After more than a decade struggling on the stand-up circuit, Scott Rogowsky is a bona fide star. Thanks to his gig hosting the addictive, mobile game-show app HQ Trivia, this native suburban New Yorker is recognizable to millions of Americans who log on and play the game twice a day, every day.
If you’ve ever played HQ (and to date over 5 million people have downloaded the app, according to data from app analytics firm Sensor Tower), you’d know that Rogowsky’s fans have dubbed him “Quiz Daddy” while players are known as “HQties.” High-energy and besuited Rogowsky has helped to push HQ into the popular culture, tapping into his improv comedy background, delighting (and annoying) users with his rapid-fire quips like “Quiz with me, get some money!”
Adweek recently sat down with Rogowsky to talk about his career, what it’s like to get recognized on the street and where the show’s popular catchphrases like “Let’s get down to the nitty-gritty” come from.
Adweek: How did you land the gig as the host of HQ Trivia?
Scott Rogowsky: I’ve been doing comedy in New York since 2007. In 2008, I started a sports talk show called 12 Angry Mascots. I did that for three years and then transitioned into a talk show called Running Late With Scott Rogowsky, which has been going on for six-and-a-half years and I’m still doing it.
I had really tried to build up this talk show, which I brought to L.A. I was deciding to double down on it and move to L.A. and get it launched as a weekly or a bimonthly show. Right around that time is when HQ came calling and threw my whole life into a different orbit.
How has HQ changed your life?
I can afford to live in Manhattan now. I always thought I was busy. I was never sleeping, and now I really am busy and I’m never sleeping. So, I don’t know what I was doing beforehand that made me think I was so busy.
When do you find out about the day’s questions?
The questions have been prepared days in advance by the team of writers, but I don’t look at them until the day of. We all go through it as a group and make sure everything’s spelled right and the grammar is correct—every little thing is critiqued on Twitter.
Commenters have given you some pretty funny nicknames. What’s your favorite?
Quiz Daddy, Host Malone. Lag Daddy’s a good one. I came up with Old Laggy Bastard. Walt Quizney is a good one—there’s so many funny ones.
Where do the catchphrases come from?
“Let’s get down to the nitty-gritty” [is] a Phish lyric. It’s a good way to get into a show.
And “quemero numero uno?”
It just came organically. I’m sitting there for months trying to make things fresh and new every time.
Right now HQ is a massive hit, but how sustainable do you think it is? Do you worry it might just be a flash in the pan?
This is the evolution of television. It just keeps evolving from three networks, four cable networks, satellite. Now there’s internet channels and the phone.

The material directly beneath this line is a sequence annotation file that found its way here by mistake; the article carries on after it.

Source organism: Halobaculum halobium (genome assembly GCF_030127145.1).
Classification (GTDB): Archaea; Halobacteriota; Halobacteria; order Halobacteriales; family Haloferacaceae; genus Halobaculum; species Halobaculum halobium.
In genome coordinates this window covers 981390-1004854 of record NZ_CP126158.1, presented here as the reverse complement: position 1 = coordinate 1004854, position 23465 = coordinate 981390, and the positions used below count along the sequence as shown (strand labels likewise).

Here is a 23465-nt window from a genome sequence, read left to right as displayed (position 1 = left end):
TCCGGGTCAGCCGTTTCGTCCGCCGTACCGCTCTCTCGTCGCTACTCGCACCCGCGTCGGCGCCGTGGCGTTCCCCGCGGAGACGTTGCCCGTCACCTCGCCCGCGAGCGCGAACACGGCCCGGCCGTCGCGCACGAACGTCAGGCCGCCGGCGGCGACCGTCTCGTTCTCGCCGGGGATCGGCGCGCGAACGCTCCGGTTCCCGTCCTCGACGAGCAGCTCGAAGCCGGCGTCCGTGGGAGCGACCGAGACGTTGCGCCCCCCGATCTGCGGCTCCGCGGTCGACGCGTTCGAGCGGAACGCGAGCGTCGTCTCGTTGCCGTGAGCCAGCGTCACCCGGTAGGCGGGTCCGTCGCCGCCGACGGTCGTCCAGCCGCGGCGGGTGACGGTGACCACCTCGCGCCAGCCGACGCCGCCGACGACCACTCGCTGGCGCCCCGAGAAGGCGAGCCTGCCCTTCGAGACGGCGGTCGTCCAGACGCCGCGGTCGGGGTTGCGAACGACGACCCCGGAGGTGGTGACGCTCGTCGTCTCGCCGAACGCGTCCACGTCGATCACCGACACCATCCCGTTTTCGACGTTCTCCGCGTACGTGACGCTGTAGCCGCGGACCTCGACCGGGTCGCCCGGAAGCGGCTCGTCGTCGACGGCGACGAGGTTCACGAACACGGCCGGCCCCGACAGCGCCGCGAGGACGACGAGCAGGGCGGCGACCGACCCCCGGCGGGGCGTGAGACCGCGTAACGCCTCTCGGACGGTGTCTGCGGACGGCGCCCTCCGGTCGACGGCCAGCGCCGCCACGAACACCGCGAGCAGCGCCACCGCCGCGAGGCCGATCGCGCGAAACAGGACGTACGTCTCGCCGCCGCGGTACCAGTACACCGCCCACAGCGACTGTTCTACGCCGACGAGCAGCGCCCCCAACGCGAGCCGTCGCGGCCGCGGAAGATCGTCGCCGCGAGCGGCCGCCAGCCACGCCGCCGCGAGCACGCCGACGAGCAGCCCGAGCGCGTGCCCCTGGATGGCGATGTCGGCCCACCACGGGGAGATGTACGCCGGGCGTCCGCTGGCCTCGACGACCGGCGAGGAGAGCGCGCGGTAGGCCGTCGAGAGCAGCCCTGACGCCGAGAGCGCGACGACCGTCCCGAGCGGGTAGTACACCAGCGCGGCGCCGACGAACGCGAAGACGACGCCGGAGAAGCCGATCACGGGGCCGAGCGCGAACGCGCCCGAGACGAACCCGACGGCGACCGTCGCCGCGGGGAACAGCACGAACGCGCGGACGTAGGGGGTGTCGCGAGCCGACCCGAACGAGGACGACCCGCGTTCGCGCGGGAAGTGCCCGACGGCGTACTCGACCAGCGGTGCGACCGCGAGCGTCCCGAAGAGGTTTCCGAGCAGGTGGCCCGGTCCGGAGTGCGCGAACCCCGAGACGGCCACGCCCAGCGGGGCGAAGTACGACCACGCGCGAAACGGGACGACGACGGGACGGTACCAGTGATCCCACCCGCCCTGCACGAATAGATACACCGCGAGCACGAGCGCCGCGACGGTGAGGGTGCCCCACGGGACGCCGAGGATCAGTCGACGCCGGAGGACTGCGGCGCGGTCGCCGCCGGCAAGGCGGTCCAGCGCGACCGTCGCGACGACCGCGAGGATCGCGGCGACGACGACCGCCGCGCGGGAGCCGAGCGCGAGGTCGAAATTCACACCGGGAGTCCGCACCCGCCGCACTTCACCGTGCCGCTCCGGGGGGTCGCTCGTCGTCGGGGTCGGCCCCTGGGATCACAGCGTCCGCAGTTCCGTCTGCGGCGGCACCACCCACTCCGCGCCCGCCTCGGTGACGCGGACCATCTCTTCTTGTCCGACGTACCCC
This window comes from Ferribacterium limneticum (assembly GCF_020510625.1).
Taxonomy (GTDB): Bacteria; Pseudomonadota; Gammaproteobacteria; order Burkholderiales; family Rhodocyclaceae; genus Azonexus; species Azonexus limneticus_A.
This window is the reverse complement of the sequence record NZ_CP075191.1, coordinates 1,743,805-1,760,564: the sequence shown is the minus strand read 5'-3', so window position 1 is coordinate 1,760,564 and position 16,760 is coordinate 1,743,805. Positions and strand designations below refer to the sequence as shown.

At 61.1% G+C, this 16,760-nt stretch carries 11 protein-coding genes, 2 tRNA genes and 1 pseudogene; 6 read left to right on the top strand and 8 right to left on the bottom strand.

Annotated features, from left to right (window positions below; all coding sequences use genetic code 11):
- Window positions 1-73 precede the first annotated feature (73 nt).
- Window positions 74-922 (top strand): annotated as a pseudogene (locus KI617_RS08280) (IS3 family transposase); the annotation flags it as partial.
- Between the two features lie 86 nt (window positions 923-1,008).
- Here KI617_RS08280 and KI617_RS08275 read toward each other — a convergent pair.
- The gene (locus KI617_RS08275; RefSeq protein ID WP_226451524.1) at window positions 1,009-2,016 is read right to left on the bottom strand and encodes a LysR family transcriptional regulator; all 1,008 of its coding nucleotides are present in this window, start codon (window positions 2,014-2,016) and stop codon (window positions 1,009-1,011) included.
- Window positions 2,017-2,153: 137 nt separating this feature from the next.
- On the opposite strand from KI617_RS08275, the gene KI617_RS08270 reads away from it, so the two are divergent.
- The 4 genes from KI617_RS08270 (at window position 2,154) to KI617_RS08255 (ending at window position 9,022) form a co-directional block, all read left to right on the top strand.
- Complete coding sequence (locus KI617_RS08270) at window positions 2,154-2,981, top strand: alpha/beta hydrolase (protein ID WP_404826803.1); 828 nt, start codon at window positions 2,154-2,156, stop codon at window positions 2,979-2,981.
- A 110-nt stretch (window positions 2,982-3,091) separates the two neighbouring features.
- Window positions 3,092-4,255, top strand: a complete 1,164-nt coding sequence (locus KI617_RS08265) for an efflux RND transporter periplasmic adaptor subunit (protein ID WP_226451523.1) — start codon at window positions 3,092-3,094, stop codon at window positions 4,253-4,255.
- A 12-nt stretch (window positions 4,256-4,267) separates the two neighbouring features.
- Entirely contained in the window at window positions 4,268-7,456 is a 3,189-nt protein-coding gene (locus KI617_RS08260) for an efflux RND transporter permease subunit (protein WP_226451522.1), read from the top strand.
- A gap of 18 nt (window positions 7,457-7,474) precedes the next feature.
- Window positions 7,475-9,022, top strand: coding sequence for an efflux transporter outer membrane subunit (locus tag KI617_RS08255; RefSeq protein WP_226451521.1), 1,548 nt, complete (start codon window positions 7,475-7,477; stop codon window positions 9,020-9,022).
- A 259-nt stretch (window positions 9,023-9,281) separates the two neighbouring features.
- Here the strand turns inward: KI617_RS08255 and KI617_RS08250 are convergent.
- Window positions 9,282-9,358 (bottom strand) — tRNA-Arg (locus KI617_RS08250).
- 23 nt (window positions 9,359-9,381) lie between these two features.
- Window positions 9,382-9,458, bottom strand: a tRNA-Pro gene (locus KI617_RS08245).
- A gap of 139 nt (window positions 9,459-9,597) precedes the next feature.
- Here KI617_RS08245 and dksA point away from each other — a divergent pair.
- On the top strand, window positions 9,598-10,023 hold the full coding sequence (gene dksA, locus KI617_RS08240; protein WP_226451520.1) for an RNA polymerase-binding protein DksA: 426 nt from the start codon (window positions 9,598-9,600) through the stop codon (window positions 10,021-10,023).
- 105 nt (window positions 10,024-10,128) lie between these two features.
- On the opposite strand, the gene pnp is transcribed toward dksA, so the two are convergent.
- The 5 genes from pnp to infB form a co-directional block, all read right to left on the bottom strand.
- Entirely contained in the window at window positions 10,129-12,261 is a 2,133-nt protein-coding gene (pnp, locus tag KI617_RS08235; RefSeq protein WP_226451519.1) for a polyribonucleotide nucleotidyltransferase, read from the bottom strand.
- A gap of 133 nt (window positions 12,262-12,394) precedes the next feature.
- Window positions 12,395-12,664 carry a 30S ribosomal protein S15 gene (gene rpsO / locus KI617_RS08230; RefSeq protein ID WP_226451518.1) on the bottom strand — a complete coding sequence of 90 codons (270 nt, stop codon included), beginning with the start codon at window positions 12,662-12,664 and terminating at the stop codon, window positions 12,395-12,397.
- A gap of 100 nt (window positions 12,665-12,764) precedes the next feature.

We’ll hopefully have the staying power of YouTube. You have over a million people every night playing this game. If this was a TV show, it wouldn’t go off the air ever. If a cable show is getting a million viewers a night, they’re going to stick around for a while.
What’s your favorite social platform to use?
It used to be Facebook. I was Facebook like all the time, every day and I didn’t really like Twitter. But then once HQ came along, it’s like I have to feed this beast. I get a kick out of replying to people on Twitter sometimes if I make a joke.
I’ve gotten into Instagram, too. I try to post one or two a day and then I get lost in the comments—it’s my new vice.
Who are some of your comedy influences?
The early days of Weird Al Yankovic and Adam Sandler. Jerry Seinfeld is kind of like the hack answer, but I was the prime age for Jerry. Those late ’90s-era Saturday Night Live skits is what I grew up with. Will Ferrell doing Harry Caray. I saw that and thought it was the best thing I’d ever seen.
For more contemporary [comedians], David Attell, John Mulaney, David Cross. Tim and Eric, Demetri Martin and Eugene Mirman are doing things that I can’t even approach, but I love it so much and it inspires me just to think of comedy in different ways.
What advice would you give the 20-year-old version of yourself?
I should have listened to Nick Kroll because he told me in 2006 to go to UCB [Upright Citizens Brigade] and at that point I was like, “Eh, UCB is overrun. Everyone’s doing improv.” Twelve years later, now everyone’s required to go to improv classes and start a podcast, but that’s how shortsighted I was.
So I would tell myself at 20, start a podcast now. Beat Marc Maron to the punch and go to UCB. I would at least take one class.
In a short period of time you’ve gone from relatively unknown to famous. What’s that been like?
Ten years ago at this time I was interning at The Onion and thinking I had made it—like this was the best I’ll get and I ought to retire now. So [it’s important that] you’re enjoying every step along the way and being grateful for where you are.